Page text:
Understanding Children's Ability to Share: A Developmental Milestone

Published on 2 July 2024 at 21:20

Sharing is often seen as a crucial social skill, yet it's important to understand that children's ability to share is a developmental milestone that emerges with time and growth. Just as a child cannot walk before their muscles are strong enough, they cannot grasp the concept of sharing until they are socially and emotionally ready. Let's explore the journey of learning to share, supported by research and expert insights.

Developmental Milestones and Sharing

Developmental milestones are key indicators of a child's growth and abilities at various stages. When we think of milestones, we often picture a baby's first steps or a toddler mastering potty training. However, learning to share is a significant social milestone that is often overlooked.

According to Healthy Families British Columbia (HFBC), the ability to take turns and share is considered a social milestone that develops over time. Toddlers, especially those under three years old, are naturally inclined to protect their possessions and may react strongly when asked to share. This behavior is normal and indicative of their developmental stage.

The Age of Empathy and Sharing

Research indicates that children under the age of three cannot fully understand the concept of sharing. The American Academy of Pediatrics (AAP) notes that sharing skills typically begin to emerge around 3.5 to 5 years of age. Before this age, toddlers are still developing their independence and language skills, which are essential for understanding and practicing sharing.

Language Development and Sharing

Toddlers between 18 to 24 months start using two to three-word sentences, marking a significant milestone in language development (HFBC, 2017). However, their limited language skills can create barriers when it comes to sharing. Imagine a two-year-old with a beloved new toy. If another child wants the toy, the toddler may not have the words to negotiate or explain their feelings, leading to conflicts.

Independence and Empathy

Toddlers are also in a phase where they are learning to make their own choices and assert their independence. According to Lindert (2012), this can make sharing particularly challenging because toddlers view the world from their perspective and may not understand that others have different desires. This lack of empathy means they cannot easily put themselves in another child's shoes.

The Importance of Not Forcing Sharing

Forcing a child to share before they are developmentally ready can be counterproductive. It can create confusion and frustration, similar to attempting to toilet train a child who is not ready. Instead, parents can support their children by fostering an environment that gradually introduces the concept of sharing.

Strategies to Support Sharing

  1. Intervene with Calmness: When a child shows aggression over a toy, calmly explain that such behavior is not acceptable. This helps set boundaries while respecting the child's feelings.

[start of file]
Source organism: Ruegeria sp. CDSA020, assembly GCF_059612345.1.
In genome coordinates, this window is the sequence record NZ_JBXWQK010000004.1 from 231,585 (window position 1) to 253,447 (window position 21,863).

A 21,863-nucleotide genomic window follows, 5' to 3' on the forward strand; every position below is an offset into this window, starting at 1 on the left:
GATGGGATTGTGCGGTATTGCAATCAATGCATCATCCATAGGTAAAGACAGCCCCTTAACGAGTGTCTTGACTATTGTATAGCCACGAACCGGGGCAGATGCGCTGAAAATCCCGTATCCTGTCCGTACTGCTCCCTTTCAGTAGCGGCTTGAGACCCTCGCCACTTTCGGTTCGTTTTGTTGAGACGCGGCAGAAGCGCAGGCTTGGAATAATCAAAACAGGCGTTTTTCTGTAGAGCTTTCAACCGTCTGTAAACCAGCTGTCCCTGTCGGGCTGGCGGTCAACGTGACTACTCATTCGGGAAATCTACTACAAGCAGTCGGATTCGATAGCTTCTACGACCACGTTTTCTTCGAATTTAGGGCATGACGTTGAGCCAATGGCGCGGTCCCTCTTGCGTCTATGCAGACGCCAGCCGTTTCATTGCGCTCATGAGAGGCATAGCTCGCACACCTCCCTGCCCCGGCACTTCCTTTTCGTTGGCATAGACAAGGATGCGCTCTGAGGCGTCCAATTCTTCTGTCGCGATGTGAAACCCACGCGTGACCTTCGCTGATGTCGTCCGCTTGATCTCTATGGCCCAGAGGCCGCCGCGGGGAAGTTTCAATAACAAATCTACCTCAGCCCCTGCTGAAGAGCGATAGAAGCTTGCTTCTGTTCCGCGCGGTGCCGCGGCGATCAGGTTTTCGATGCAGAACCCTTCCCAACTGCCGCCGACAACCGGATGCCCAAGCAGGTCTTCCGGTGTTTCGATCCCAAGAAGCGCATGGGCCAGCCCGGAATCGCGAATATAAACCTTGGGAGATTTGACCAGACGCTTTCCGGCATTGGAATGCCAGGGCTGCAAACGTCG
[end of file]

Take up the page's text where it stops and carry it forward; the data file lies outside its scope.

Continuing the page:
2. Encourage Parallel Play: Allow children to play alongside each other without direct interaction. This type of play helps them become comfortable in each other's presence without the pressure to share.

  3. Promote Non-Sharing Activities: Engage children in activities that do not require sharing, such as dancing or playing hide-and-seek. This builds social bonds without the stress of sharing.

  4. Allow Long Turns: Understand that toddlers need time with their toys. Allow them to have long turns and redirect other children to different activities until the toy is available.

Respecting Children's Rights to Their Belongings

It's essential to recognize that children also have the right to their belongings. Not everything needs to be shared. This respect for their possessions helps build a sense of security and trust. Encouraging children to have special toys that they do not have to share can help them feel more in control and less threatened.

Understanding that sharing is a developmental milestone can help parents and caregivers approach this skill with patience and empathy. By recognizing the stages of language development, independence, and empathy, we can support children in a way that respects their growth and individuality. Remember, just like walking and talking, sharing is a skill that children will master in their own time.


  1. Healthy Families British Columbia (HFBC). (2017). "Child Development: Why Toddlers Don't Share." Retrieved from HFBC website.

  2. American Academy of Pediatrics (AAP). (n.d.). "Learning to Share." Retrieved from AAP website.

  3. Lindert, K. (2012). "Why Toddlers Can’t Share." Retrieved from Zero to Three

  4. MacLaughlin, S. (2017). "Empathy and the Developing Child." Retrieved from Psychology Today

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